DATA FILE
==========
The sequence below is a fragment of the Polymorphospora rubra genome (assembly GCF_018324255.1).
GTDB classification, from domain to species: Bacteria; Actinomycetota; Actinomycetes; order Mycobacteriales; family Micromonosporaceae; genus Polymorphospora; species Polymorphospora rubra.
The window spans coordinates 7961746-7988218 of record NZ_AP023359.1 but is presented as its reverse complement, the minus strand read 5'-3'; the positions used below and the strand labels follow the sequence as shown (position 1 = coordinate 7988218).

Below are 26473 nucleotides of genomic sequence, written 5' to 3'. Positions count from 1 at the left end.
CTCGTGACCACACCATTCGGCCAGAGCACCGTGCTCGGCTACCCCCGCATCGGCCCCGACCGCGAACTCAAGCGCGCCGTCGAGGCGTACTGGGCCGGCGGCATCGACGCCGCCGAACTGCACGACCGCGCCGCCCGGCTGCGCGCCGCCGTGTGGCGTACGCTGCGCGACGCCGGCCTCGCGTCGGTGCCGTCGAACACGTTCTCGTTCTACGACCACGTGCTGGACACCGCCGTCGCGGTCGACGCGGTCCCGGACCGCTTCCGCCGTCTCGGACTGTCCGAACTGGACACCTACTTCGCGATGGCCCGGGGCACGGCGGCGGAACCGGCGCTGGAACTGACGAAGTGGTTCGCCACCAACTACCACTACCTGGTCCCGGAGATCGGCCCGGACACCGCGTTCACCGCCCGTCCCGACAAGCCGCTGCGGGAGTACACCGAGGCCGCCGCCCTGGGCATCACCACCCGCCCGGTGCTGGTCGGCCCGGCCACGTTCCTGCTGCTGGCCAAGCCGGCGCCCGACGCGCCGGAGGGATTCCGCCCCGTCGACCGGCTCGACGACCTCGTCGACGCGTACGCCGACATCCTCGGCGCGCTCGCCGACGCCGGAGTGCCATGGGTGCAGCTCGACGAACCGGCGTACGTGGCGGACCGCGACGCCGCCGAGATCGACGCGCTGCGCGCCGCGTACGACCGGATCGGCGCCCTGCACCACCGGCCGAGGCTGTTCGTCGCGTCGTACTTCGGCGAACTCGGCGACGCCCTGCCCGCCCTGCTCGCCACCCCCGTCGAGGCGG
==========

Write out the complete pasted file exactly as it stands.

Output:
The sequence below is a fragment of the Polymorphospora rubra genome (assembly GCF_018324255.1).
GTDB classification, from domain to species: Bacteria; Actinomycetota; Actinomycetes; order Mycobacteriales; family Micromonosporaceae; genus Polymorphospora; species Polymorphospora rubra.
The window spans coordinates 7961746-7988218 of record NZ_AP023359.1 but is presented as its reverse complement, the minus strand read 5'-3'; the positions used below and the strand labels follow the sequence as shown (position 1 = coordinate 7988218).

Below are 26473 nucleotides of genomic sequence, written 5' to 3'. Positions count from 1 at the left end.
CTCGTGACCACACCATTCGGCCAGAGCACCGTGCTCGGCTACCCCCGCATCGGCCCCGACCGCGAACTCAAGCGCGCCGTCGAGGCGTACTGGGCCGGCGGCATCGACGCCGCCGAACTGCACGACCGCGCCGCCCGGCTGCGCGCCGCCGTGTGGCGTACGCTGCGCGACGCCGGCCTCGCGTCGGTGCCGTCGAACACGTTCTCGTTCTACGACCACGTGCTGGACACCGCCGTCGCGGTCGACGCGGTCCCGGACCGCTTCCGCCGTCTCGGACTGTCCGAACTGGACACCTACTTCGCGATGGCCCGGGGCACGGCGGCGGAACCGGCGCTGGAACTGACGAAGTGGTTCGCCACCAACTACCACTACCTGGTCCCGGAGATCGGCCCGGACACCGCGTTCACCGCCCGTCCCGACAAGCCGCTGCGGGAGTACACCGAGGCCGCCGCCCTGGGCATCACCACCCGCCCGGTGCTGGTCGGCCCGGCCACGTTCCTGCTGCTGGCCAAGCCGGCGCCCGACGCGCCGGAGGGATTCCGCCCCGTCGACCGGCTCGACGACCTCGTCGACGCGTACGCCGACATCCTCGGCGCGCTCGCCGACGCCGGAGTGCCATGGGTGCAGCTCGACGAACCGGCGTACGTGGCGGACCGCGACGCCGCCGAGATCGACGCGCTGCGCGCCGCGTACGACCGGATCGGCGCCCTGCACCACCGGCCGAGGCTGTTCGTCGCGTCGTACTTCGGCGAACTCGGCGACGCCCTGCCCGCCCTGCTCGCCACCCCCGTCGAGGCGG